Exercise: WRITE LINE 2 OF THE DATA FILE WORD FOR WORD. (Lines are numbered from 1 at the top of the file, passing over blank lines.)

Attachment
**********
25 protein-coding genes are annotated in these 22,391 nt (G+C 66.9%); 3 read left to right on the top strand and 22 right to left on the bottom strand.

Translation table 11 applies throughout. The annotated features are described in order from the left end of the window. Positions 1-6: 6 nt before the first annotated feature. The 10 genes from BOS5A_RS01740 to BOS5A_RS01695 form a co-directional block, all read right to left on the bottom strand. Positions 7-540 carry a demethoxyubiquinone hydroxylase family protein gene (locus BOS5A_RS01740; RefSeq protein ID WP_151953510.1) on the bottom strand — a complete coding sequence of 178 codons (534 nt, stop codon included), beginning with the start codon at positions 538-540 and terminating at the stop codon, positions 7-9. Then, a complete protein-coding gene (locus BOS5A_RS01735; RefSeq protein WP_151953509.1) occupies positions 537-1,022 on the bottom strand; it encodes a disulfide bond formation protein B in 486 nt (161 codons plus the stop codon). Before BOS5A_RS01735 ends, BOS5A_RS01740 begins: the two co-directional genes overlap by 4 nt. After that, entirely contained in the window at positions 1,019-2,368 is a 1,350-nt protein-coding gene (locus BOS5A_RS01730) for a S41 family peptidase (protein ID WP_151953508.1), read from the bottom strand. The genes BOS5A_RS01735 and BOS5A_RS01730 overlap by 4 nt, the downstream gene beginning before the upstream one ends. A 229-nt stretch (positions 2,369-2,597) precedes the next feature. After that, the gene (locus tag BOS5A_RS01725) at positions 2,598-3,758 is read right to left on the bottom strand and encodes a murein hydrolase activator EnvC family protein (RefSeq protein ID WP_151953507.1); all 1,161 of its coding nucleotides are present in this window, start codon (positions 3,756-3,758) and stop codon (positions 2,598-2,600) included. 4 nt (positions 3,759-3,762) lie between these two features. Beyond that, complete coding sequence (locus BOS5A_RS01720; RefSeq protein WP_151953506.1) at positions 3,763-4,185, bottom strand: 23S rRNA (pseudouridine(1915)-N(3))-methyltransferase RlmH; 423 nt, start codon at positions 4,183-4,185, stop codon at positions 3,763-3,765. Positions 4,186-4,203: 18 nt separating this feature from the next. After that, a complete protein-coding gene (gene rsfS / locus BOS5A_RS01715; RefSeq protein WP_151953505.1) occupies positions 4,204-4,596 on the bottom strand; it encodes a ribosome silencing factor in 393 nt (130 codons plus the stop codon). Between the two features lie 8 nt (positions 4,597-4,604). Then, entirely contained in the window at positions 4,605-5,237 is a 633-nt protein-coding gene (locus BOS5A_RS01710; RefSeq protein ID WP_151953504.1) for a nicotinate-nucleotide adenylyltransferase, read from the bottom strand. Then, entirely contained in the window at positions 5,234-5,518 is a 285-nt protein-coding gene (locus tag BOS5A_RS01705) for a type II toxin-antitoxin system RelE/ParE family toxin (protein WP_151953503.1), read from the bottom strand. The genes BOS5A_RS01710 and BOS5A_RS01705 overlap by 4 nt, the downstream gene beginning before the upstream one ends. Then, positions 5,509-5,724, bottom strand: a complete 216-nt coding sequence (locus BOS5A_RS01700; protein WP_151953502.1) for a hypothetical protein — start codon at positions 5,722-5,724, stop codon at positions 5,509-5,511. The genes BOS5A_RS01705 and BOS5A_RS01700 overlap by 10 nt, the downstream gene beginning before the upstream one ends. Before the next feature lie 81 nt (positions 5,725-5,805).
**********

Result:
Translation table 11 applies throughout. The annotated features are described in order from the left end of the window. Positions 1-6: 6 nt before the first annotated feature. The 10 genes from BOS5A_RS01740 to BOS5A_RS01695 form a co-directional block, all read right to left on the bottom strand. Positions 7-540 carry a demethoxyubiquinone hydroxylase family protein gene (locus BOS5A_RS01740; RefSeq protein ID WP_151953510.1) on the bottom strand — a complete coding sequence of 178 codons (534 nt, stop codon included), beginning with the start codon at positions 538-540 and terminating at the stop codon, positions 7-9. Then, a complete protein-coding gene (locus BOS5A_RS01735; RefSeq protein WP_151953509.1) occupies positions 537-1,022 on the bottom strand; it encodes a disulfide bond formation protein B in 486 nt (161 codons plus the stop codon). Before BOS5A_RS01735 ends, BOS5A_RS01740 begins: the two co-directional genes overlap by 4 nt. After that, entirely contained in the window at positions 1,019-2,368 is a 1,350-nt protein-coding gene (locus BOS5A_RS01730) for a S41 family peptidase (protein ID WP_151953508.1), read from the bottom strand. The genes BOS5A_RS01735 and BOS5A_RS01730 overlap by 4 nt, the downstream gene beginning before the upstream one ends. A 229-nt stretch (positions 2,369-2,597) precedes the next feature. After that, the gene (locus tag BOS5A_RS01725) at positions 2,598-3,758 is read right to left on the bottom strand and encodes a murein hydrolase activator EnvC family protein (RefSeq protein ID WP_151953507.1); all 1,161 of its coding nucleotides are present in this window, start codon (positions 3,756-3,758) and stop codon (positions 2,598-2,600) included. 4 nt (positions 3,759-3,762) lie between these two features. Beyond that, complete coding sequence (locus BOS5A_RS01720; RefSeq protein WP_151953506.1) at positions 3,763-4,185, bottom strand: 23S rRNA (pseudouridine(1915)-N(3))-methyltransferase RlmH; 423 nt, start codon at positions 4,183-4,185, stop codon at positions 3,763-3,765. Positions 4,186-4,203: 18 nt separating this feature from the next. After that, a complete protein-coding gene (gene rsfS / locus BOS5A_RS01715; RefSeq protein WP_151953505.1) occupies positions 4,204-4,596 on the bottom strand; it encodes a ribosome silencing factor in 393 nt (130 codons plus the stop codon). Between the two features lie 8 nt (positions 4,597-4,604). Then, entirely contained in the window at positions 4,605-5,237 is a 633-nt protein-coding gene (locus BOS5A_RS01710; RefSeq protein ID WP_151953504.1) for a nicotinate-nucleotide adenylyltransferase, read from the bottom strand. Then, entirely contained in the window at positions 5,234-5,518 is a 285-nt protein-coding gene (locus tag BOS5A_RS01705) for a type II toxin-antitoxin system RelE/ParE family toxin (protein WP_151953503.1), read from the bottom strand. The genes BOS5A_RS01710 and BOS5A_RS01705 overlap by 4 nt, the downstream gene beginning before the upstream one ends. Then, positions 5,509-5,724, bottom strand: a complete 216-nt coding sequence (locus BOS5A_RS01700; protein WP_151953502.1) for a hypothetical protein — start codon at positions 5,722-5,724, stop codon at positions 5,509-5,511. The genes BOS5A_RS01705 and BOS5A_RS01700 overlap by 10 nt, the downstream gene beginning before the upstream one ends. Before the next feature lie 81 nt (positions 5,725-5,805).